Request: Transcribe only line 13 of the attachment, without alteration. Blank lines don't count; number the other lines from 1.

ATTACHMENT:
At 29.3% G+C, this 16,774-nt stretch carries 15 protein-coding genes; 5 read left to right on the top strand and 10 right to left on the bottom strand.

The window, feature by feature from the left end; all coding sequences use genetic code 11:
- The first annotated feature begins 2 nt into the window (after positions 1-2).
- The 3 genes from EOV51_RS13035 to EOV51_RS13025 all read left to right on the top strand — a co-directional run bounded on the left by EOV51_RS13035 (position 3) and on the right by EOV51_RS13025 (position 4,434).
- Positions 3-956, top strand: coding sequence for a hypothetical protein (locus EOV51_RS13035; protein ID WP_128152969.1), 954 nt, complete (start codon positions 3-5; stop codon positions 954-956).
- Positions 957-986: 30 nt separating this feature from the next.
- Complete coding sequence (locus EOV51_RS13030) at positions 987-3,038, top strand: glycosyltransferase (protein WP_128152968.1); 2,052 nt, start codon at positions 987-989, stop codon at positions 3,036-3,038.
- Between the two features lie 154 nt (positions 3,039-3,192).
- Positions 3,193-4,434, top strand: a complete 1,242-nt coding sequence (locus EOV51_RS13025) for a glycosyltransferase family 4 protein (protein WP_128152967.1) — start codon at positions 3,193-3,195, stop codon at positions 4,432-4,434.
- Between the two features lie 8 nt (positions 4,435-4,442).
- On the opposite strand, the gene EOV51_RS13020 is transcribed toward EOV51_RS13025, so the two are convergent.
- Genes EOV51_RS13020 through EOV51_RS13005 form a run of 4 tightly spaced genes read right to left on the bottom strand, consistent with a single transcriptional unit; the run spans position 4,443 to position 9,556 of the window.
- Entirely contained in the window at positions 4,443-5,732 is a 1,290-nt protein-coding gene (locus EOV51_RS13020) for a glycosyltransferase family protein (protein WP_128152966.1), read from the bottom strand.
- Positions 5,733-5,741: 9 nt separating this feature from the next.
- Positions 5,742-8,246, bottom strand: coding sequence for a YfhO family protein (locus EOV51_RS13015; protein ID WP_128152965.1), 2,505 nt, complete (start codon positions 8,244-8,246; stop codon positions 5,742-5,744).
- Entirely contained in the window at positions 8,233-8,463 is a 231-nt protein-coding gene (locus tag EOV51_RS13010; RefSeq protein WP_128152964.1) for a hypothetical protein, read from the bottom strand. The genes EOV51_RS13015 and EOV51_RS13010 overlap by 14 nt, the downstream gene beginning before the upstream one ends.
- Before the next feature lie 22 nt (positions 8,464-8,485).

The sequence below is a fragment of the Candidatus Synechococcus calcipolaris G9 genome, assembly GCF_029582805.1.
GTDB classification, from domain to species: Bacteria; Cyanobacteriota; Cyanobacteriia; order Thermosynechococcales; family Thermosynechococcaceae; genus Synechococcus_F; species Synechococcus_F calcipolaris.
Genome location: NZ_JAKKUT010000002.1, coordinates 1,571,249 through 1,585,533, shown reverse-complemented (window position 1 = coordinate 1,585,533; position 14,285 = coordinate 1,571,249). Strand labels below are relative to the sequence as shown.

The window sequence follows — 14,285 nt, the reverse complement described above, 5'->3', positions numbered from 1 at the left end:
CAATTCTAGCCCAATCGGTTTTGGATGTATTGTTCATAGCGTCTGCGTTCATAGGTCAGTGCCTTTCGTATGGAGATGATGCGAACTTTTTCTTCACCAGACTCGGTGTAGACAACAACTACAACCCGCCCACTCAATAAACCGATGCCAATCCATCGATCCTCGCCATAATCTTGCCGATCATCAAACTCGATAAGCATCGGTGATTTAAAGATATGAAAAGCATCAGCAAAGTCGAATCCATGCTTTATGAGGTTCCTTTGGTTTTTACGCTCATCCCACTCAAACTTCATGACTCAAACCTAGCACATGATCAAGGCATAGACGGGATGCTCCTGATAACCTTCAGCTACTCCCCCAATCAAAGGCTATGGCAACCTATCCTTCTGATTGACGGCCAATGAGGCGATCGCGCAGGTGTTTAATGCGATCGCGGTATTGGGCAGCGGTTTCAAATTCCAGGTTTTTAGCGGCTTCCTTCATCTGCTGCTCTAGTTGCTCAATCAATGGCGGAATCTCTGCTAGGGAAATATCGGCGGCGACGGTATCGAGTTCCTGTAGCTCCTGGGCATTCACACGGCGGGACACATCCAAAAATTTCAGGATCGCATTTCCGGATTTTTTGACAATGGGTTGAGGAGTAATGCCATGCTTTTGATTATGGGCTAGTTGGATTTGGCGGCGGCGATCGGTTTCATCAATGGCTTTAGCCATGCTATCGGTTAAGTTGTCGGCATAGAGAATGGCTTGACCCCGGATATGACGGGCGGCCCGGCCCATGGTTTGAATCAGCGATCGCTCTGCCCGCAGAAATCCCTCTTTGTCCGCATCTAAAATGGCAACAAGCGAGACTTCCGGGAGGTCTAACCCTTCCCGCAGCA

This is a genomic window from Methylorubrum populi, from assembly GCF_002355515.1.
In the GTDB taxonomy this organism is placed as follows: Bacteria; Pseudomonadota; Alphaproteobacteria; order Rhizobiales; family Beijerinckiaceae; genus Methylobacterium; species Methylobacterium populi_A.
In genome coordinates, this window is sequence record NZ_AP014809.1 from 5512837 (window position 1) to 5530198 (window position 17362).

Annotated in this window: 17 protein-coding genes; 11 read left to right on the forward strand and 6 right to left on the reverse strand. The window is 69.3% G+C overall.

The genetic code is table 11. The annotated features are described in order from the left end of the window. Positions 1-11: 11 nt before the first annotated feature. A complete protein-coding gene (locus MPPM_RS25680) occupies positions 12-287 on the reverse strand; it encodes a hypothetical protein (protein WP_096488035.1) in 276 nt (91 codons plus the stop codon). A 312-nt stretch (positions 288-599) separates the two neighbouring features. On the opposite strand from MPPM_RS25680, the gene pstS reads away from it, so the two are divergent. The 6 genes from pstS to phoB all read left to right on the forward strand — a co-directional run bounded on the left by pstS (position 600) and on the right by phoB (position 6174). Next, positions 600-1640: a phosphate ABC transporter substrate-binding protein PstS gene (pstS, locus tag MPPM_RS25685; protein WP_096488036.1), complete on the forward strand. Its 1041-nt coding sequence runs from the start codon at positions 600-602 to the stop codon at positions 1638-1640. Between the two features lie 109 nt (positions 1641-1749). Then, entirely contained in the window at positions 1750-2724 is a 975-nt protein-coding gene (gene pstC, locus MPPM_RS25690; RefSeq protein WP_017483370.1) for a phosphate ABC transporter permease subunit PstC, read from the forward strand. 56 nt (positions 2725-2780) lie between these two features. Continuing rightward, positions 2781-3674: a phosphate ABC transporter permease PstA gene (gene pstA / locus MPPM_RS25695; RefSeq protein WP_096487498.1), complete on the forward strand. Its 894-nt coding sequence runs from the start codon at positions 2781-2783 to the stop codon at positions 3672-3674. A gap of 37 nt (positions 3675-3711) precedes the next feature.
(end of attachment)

- Entirely contained in the window at positions 4,443-5,732 is a 1,290-nt protein-coding gene (locus EOV51_RS13020) for a glycosyltransferase family protein (protein WP_128152966.1), read from the bottom strand.